IBM is tapping into the Obama buzzword: Infrastructure. And it's a move that could prove lucrative not only during a sour economy but for generations thereafter.
In this case, it's water that the company is diving into. The company is launching a new line of water services today, according to news reports. The company said that the water-management services market could be worth $20 billion in five years.
I don't claim to be an expert in things like water management, power grids, traffic patterns and so on. But I do know that there are some processes - even something as simple as reading residential gas, electric and water meters - that could definitely benefit from a tech makeover.
In terms of what IBM is doing with water, CNET's GreenTech blog has some good insight. Blogger Martin LaMonica writes:
Managing fresh water is increasingly becoming a concern for governments and industries around the world, with the ongoing droughts in Australia and California being prominent examples. IBM expects water conservation can be improved by using sensors to gather data and then analyzing data on high-end computers. It has developed a suite of water-management offerings that combine consulting services and computing, including water metering for utilities. The SmartBay research program around Galway Bay, for example, monitors wave conditions, marine life, and pollution levels and uses IBM's "cloud" computing services to predict water conditions.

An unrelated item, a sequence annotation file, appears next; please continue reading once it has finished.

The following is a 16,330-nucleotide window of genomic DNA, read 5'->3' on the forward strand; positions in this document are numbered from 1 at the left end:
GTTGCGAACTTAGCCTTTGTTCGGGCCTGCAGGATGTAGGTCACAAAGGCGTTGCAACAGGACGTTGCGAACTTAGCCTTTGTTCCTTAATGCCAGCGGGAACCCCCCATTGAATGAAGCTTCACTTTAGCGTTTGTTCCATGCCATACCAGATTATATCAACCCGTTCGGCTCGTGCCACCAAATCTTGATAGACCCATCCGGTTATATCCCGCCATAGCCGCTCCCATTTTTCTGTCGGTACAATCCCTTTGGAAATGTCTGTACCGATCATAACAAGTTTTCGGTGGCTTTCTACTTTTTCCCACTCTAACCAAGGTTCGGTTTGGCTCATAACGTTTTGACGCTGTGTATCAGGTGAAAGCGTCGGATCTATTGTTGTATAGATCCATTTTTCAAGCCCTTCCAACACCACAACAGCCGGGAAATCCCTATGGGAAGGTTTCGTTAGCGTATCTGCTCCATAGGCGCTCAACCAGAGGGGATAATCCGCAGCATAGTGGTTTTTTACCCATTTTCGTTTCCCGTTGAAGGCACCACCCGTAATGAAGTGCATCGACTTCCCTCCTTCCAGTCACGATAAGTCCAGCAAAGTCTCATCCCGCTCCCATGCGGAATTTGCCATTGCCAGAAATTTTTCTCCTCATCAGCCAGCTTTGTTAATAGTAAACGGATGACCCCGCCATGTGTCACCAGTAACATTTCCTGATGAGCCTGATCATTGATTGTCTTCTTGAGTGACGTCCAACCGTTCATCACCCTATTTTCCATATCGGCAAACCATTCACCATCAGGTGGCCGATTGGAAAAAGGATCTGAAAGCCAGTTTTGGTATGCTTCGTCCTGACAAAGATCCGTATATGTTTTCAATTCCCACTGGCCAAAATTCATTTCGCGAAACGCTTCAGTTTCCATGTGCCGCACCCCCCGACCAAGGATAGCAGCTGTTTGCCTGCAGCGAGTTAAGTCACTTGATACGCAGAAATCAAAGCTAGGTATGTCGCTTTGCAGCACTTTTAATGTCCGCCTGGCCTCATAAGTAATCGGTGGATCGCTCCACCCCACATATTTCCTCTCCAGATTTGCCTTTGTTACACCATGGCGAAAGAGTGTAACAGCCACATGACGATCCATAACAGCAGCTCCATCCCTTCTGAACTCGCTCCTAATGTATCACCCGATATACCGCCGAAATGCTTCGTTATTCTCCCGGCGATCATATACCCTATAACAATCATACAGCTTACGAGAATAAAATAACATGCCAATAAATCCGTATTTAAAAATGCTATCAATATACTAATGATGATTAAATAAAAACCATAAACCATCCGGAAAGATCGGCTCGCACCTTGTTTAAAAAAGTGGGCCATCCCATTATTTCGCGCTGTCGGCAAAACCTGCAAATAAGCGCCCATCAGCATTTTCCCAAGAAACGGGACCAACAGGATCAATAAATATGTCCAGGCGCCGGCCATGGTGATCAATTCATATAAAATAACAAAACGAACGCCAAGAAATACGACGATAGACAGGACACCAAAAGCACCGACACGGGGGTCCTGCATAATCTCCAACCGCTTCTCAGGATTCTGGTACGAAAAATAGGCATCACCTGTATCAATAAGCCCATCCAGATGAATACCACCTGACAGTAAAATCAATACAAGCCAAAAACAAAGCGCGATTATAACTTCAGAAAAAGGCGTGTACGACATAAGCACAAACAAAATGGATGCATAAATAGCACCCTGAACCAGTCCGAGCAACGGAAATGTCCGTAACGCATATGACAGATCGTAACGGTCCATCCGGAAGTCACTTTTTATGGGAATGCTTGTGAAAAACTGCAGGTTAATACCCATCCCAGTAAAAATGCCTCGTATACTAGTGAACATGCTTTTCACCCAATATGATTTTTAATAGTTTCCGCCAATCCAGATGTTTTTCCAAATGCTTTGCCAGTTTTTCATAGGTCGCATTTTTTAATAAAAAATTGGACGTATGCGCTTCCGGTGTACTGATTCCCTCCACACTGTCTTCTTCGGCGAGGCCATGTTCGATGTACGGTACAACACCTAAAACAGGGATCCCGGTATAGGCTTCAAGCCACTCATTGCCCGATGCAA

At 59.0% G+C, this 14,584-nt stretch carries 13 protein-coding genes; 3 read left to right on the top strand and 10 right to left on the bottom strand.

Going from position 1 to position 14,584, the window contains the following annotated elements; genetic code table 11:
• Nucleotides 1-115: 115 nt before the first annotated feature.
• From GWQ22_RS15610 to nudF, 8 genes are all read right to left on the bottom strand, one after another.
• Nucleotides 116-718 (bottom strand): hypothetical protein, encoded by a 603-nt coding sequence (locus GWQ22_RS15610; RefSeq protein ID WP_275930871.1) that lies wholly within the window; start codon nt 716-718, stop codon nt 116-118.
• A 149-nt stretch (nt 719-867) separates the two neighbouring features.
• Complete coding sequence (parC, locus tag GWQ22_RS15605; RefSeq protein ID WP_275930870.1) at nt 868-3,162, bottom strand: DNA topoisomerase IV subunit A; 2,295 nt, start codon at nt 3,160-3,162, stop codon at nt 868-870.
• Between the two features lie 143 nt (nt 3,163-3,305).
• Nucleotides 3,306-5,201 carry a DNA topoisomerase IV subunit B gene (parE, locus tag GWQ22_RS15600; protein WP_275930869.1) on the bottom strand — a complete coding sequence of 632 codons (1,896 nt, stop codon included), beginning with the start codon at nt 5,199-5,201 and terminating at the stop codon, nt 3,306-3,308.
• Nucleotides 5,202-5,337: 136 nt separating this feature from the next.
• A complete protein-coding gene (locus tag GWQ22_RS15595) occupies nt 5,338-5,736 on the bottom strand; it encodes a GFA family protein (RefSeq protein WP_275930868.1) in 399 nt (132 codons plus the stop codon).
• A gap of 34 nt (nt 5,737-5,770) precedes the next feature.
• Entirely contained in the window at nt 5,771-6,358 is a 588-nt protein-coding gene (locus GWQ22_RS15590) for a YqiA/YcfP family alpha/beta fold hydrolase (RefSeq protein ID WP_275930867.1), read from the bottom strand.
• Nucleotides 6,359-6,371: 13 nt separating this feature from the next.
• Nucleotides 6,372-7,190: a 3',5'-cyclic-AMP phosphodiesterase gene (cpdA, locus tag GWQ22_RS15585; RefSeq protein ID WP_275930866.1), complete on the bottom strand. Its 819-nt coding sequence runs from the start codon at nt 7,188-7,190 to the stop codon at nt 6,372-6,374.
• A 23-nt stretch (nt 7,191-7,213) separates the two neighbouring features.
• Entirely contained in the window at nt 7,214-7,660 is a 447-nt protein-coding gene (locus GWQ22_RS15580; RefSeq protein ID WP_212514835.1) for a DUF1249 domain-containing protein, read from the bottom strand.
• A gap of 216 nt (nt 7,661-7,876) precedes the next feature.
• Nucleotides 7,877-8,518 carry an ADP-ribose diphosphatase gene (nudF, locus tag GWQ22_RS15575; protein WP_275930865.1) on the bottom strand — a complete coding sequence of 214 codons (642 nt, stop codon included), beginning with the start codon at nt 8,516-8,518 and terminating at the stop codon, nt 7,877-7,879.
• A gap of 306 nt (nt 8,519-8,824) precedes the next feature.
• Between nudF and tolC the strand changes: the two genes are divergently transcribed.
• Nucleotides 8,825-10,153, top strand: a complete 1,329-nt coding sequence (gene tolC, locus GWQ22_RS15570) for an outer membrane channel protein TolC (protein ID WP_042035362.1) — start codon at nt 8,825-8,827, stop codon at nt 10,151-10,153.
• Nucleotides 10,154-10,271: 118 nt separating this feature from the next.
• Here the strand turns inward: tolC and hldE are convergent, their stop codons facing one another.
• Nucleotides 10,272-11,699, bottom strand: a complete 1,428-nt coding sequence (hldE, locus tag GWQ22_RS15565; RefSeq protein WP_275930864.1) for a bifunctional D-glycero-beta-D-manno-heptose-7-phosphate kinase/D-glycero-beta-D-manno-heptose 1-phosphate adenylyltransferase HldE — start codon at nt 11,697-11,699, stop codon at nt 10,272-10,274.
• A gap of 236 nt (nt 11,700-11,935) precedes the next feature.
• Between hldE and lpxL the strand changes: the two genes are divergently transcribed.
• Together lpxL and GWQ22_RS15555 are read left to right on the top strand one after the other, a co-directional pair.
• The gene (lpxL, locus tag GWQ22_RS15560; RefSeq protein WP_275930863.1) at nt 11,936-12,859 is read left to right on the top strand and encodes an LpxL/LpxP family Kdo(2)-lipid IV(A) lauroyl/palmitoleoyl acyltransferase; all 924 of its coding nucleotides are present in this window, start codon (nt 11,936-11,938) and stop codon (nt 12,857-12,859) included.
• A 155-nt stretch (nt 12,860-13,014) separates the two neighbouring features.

He goes on to note that there hasn't been a lot of investment in water-related technologies, in part because municipalities that manage water have long been cash-strapped and unable to invest in infrastructure. President Obama, however, sees an investment in infrastructure as a means of creating jobs and reigniting the economy, so money could soon start flowing in.
In a statement, CEO Sam Palmisano said that IBM is being aggressive in core areas like water and power to give the company an early start in these markets - which usually involve long-term rollouts and even longer need for support. "We will not simply ride out the storm," Palmisano said. "Rather, we will take a long-term view, and go on offense."